Insurers' requirement to assess suitability may change adviser landscape

Pressure is going on insurers to ensure that their products are suitable for clients, and it could mean changes for advisers.

Tuesday, April 9th 2019, 11:02AM

The recent Reserve Bank and Financial Markets Authority report into life insurers highlighted that insurers were not adequately addressing product suitability during a product's lifecycle.

The regulators said their minimum expectation was that insurers were ensuring that customer suitability was considered in product development, had systems and controls to ensure distribution and performance of products was in line with product design and customer suitability, ensured customers understood their policies and had systems in place to ensure ongoing suitability, as well as training and monitoring advisers to reduce the risk of unsuitable products being sold to customers.

That could mean insurers start to play more of a role in what has traditionally been the adviser's job to work out whether a product is right for a client.

Russell Hutchinson, of Chatswood Consulting, said while "suitability" from an insurer's point of view was not meant to mean everything that financial advice meant, any requirement for them to assess suitability would eventually affect advisers.

"One aspect of suitability is eligibility - and we're not just talking about a client being old enough to purchase the contract. While 'hard' rules such as age of entry requirements are enforced by insurers, 'soft' rules such as whether a client would be eligible to claim under certain circumstances, such as some income protection scenarios for self-employed clients, have usually been left with the adviser to work out with the client, with the occasional intrusion of the underwriter. Other issues, such as assessing whether an applicant can afford the product, or is vulnerable to pressure, and may therefore require additional help, add complexity."

David Whyte, who is chair of Lifetime, said the requirement for suitability for mainstream providers seemed vague.

"The conduct report criticised the design and suitability of certain products but I'm struggling to believe that this was aimed at the Partners, Fidelity group of life companies.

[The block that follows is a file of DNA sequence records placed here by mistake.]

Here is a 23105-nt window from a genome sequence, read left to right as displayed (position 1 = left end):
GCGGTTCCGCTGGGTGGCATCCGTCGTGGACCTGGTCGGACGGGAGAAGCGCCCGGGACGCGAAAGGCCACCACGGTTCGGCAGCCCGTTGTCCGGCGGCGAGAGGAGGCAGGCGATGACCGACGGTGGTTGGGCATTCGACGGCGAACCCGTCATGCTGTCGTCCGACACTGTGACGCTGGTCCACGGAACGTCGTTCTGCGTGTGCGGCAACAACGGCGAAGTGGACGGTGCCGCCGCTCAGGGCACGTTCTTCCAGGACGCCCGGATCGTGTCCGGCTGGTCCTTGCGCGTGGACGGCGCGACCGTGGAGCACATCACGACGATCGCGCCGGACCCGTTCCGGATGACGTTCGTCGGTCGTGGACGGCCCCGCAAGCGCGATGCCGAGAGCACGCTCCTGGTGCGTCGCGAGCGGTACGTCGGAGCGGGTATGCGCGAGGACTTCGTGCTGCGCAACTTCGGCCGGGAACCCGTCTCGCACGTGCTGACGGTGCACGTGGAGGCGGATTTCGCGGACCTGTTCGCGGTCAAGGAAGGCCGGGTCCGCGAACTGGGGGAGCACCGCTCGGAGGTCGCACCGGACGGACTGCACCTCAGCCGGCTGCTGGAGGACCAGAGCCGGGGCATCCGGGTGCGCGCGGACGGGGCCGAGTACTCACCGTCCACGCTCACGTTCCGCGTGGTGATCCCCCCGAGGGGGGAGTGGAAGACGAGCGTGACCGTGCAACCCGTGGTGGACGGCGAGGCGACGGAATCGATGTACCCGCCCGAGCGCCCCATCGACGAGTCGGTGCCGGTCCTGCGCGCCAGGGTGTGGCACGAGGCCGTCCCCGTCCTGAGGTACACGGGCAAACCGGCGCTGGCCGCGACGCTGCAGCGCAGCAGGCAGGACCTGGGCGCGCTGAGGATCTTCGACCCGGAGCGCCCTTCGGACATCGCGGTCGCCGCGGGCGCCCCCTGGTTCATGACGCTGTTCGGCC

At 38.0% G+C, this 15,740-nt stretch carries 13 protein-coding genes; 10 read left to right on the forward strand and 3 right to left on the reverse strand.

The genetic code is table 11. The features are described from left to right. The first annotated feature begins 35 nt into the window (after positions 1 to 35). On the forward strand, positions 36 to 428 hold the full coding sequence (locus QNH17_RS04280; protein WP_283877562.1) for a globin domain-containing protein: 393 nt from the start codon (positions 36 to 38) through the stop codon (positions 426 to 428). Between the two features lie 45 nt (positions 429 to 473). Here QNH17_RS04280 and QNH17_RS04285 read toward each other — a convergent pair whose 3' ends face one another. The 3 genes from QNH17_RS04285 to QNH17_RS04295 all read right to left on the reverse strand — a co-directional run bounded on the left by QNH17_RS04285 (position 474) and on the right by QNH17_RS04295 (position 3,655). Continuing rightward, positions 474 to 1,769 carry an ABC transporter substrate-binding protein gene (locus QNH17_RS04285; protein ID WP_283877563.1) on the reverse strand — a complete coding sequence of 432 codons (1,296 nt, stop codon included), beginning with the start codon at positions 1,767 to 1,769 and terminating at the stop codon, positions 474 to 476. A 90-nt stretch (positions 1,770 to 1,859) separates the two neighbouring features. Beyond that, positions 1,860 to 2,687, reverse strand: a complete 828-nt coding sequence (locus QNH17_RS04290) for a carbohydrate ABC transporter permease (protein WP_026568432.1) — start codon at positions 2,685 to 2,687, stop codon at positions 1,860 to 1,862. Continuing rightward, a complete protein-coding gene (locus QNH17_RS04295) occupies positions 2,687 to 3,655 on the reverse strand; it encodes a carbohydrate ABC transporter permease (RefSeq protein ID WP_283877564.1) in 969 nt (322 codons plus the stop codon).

"Certainly, the fringe operators around funeral insurance, credit card protection could well fit the report's description... if the provider is to audit every statement of advice, why bother with a code of conduct for advisers, or any revised legislation for that matter?"

Under the new advice rules, all advisers will be bound by a code of conduct which includes a requirement to give advice that is suitable for a client.

Hutchinson said it could mean both the adviser and the insurer independently assessing suitability, to different standards.

“Examples so far suggest that the insurer version is pretty broad – more defining when the product is definitely unsuitable, to weed out some obvious examples where a customer shouldn’t own something. Take the eligibility example from the CNC report – selling a policy to someone not entitled to work in New Zealand, and leaving it to the policy exclusion to weed them out, just isn’t okay. The insurer should check that eligibility issue, and ensure people not eligible do not buy it. There are some trickier issues, however, like assessing clients for affordability, or vulnerability."

He said, if insurers had to provide enhanced management of the issues they would have to decide whether they could do it themselves or should leave it to advisers.

"Either way, advisers will feel the effects. Additional information may need to be collected. Further checks - calls perhaps from the insurer to the client - may be required. The requirement to consider suitability throughout the life of the contract could place the insurer in the position of flagging up the issue of suitability problems. The extent to which the adviser is involved in these tasks may vary - but like it or not, there will be an effect on the relationship."

Tags: Russell Hutchinson suitability

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